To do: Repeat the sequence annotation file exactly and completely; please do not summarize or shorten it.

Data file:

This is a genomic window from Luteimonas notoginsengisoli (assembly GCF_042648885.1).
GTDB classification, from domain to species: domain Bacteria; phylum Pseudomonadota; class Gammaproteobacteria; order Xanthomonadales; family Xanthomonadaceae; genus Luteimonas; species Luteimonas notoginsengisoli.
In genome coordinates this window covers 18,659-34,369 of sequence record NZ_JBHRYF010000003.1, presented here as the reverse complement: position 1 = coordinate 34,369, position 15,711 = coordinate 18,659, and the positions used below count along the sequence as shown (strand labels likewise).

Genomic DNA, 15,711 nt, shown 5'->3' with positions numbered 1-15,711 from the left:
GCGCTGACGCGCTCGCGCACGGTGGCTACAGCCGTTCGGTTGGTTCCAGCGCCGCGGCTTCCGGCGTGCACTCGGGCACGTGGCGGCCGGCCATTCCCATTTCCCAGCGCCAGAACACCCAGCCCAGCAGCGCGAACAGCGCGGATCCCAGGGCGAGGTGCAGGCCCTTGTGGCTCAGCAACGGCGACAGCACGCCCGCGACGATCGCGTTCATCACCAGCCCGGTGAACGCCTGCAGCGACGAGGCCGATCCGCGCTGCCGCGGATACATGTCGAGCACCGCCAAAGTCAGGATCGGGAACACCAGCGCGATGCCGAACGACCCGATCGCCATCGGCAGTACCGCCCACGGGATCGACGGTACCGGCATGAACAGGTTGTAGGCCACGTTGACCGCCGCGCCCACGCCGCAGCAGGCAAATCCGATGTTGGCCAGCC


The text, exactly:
This is a genomic window from Luteimonas notoginsengisoli (assembly GCF_042648885.1).
GTDB classification, from domain to species: domain Bacteria; phylum Pseudomonadota; class Gammaproteobacteria; order Xanthomonadales; family Xanthomonadaceae; genus Luteimonas; species Luteimonas notoginsengisoli.
In genome coordinates this window covers 18,659-34,369 of sequence record NZ_JBHRYF010000003.1, presented here as the reverse complement: position 1 = coordinate 34,369, position 15,711 = coordinate 18,659, and the positions used below count along the sequence as shown (strand labels likewise).

Genomic DNA, 15,711 nt, shown 5'->3' with positions numbered 1-15,711 from the left:
GCGCTGACGCGCTCGCGCACGGTGGCTACAGCCGTTCGGTTGGTTCCAGCGCCGCGGCTTCCGGCGTGCACTCGGGCACGTGGCGGCCGGCCATTCCCATTTCCCAGCGCCAGAACACCCAGCCCAGCAGCGCGAACAGCGCGGATCCCAGGGCGAGGTGCAGGCCCTTGTGGCTCAGCAACGGCGACAGCACGCCCGCGACGATCGCGTTCATCACCAGCCCGGTGAACGCCTGCAGCGACGAGGCCGATCCGCGCTGCCGCGGATACATGTCGAGCACCGCCAAAGTCAGGATCGGGAACACCAGCGCGATGCCGAACGACCCGATCGCCATCGGCAGTACCGCCCACGGGATCGACGGTACCGGCATGAACAGGTTGTAGGCCACGTTGACCGCCGCGCCCACGCCGCAGCAGGCAAATCCGATGTTGGCCAGCC